Fig. 2 (Schaefer & Rotte, 2010). Example of a questionnaire used to form a semantic differential for one particular brand. Subjects had to rate the brands according to their relationships to 18 pairs of contrary adjectives.
The nascent field of neuromarketing has grown tremendously in the last 5 years. Its goal is to use brain imaging techniques such as fMRI and EEG to gain hidden insights into consumer preferences. Commercial applications have far outstripped the peer-reviewed science necessary to validate their use. Google returns 322,000 hits for the term neuromarketing, whereas PubMed coughs up a sorry number - only 5 references! That doesn't stop large corporations from funneling millions of dollars into neuromarketing.
A new study published by Schaefer & Rotte, 2010 combined the techniques of semantic differentials (rating products along a 7 point scale between 2 bipolar adjectives, as shown in Fig. 2) with fMRI. First, participants viewed 18 pictures of common pharaceutical brands, such as aspirin. They were asked to rate these stimuli on a 5-point-scale regarding their personal attractiveness. After the imaging session was over, they completed the semantic differential questionnaire. These ratings were used to analyze the fMRI data.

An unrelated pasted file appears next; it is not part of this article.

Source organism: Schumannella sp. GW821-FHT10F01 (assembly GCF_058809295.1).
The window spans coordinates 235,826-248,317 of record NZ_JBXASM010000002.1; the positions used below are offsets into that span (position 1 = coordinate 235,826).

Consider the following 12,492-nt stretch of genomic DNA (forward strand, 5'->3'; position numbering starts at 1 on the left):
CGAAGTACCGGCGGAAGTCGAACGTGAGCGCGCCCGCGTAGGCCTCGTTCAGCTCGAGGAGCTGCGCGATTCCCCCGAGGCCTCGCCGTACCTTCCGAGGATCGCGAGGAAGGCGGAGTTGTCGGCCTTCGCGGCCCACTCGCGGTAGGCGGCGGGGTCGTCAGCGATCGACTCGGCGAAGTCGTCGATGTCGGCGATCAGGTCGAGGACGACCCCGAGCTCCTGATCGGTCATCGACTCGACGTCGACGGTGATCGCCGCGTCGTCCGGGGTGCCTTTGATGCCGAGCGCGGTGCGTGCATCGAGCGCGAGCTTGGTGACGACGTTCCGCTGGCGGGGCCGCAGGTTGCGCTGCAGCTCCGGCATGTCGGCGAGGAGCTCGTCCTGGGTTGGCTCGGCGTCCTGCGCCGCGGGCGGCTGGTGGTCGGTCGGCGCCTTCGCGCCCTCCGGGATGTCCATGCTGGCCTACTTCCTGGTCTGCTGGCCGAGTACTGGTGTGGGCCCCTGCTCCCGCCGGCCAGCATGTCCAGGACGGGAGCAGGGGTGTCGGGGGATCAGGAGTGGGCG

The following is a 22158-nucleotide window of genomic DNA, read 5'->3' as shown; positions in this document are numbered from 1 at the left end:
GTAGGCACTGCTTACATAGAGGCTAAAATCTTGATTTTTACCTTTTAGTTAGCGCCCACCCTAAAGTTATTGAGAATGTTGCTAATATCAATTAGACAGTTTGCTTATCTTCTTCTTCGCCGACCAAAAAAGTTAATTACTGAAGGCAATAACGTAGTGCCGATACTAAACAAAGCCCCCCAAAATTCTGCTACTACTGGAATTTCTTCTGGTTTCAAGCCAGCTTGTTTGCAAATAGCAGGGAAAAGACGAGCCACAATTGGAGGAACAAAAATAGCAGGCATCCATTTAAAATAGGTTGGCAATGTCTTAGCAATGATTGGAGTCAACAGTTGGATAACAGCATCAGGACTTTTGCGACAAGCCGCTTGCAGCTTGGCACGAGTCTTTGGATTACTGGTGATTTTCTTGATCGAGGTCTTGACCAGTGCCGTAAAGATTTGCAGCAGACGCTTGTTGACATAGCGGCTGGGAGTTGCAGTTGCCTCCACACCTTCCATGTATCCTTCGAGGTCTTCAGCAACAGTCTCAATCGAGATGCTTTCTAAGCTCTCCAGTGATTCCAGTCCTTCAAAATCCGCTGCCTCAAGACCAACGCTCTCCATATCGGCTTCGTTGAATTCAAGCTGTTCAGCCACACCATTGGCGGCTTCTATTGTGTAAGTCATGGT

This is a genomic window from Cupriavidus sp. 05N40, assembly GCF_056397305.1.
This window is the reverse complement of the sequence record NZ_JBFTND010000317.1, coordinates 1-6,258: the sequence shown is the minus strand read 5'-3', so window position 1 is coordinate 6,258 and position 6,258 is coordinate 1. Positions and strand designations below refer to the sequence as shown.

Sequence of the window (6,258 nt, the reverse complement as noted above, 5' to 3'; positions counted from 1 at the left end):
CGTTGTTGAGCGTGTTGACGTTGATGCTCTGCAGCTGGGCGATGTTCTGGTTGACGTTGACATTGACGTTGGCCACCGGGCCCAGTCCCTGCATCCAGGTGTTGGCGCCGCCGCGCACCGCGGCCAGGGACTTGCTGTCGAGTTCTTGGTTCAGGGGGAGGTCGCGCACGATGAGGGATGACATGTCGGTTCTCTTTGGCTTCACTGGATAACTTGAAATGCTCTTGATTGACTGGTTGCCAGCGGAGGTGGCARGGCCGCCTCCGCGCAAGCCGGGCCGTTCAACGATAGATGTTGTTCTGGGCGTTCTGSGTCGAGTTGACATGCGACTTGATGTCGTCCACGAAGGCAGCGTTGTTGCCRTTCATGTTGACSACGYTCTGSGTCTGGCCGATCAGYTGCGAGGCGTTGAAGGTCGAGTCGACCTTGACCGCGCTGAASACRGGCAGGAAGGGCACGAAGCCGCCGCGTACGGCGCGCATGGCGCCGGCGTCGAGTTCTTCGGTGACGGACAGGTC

Is this aspirin playful or serious?
Fig. 3 (Schaefer & Rotte, 2010). Semantic space built by the results of the semantic differentials. Brands and concepts are displayed on a 2D schema (factors ‘social competence’ and ‘potency’; factors were orthogonal). Colored circles depict the different brands. [NOTE: click on the figure for a larger view, and you can see the adjectives used in the present study are depicted in light blue.]
I knew next to nothing about semantic differentials before reading this paper, and that state of ignorance did not improve much when I finished reading. Some of the concepts were really murky and dependent on familiarity with the literature from 1957 and/or in German: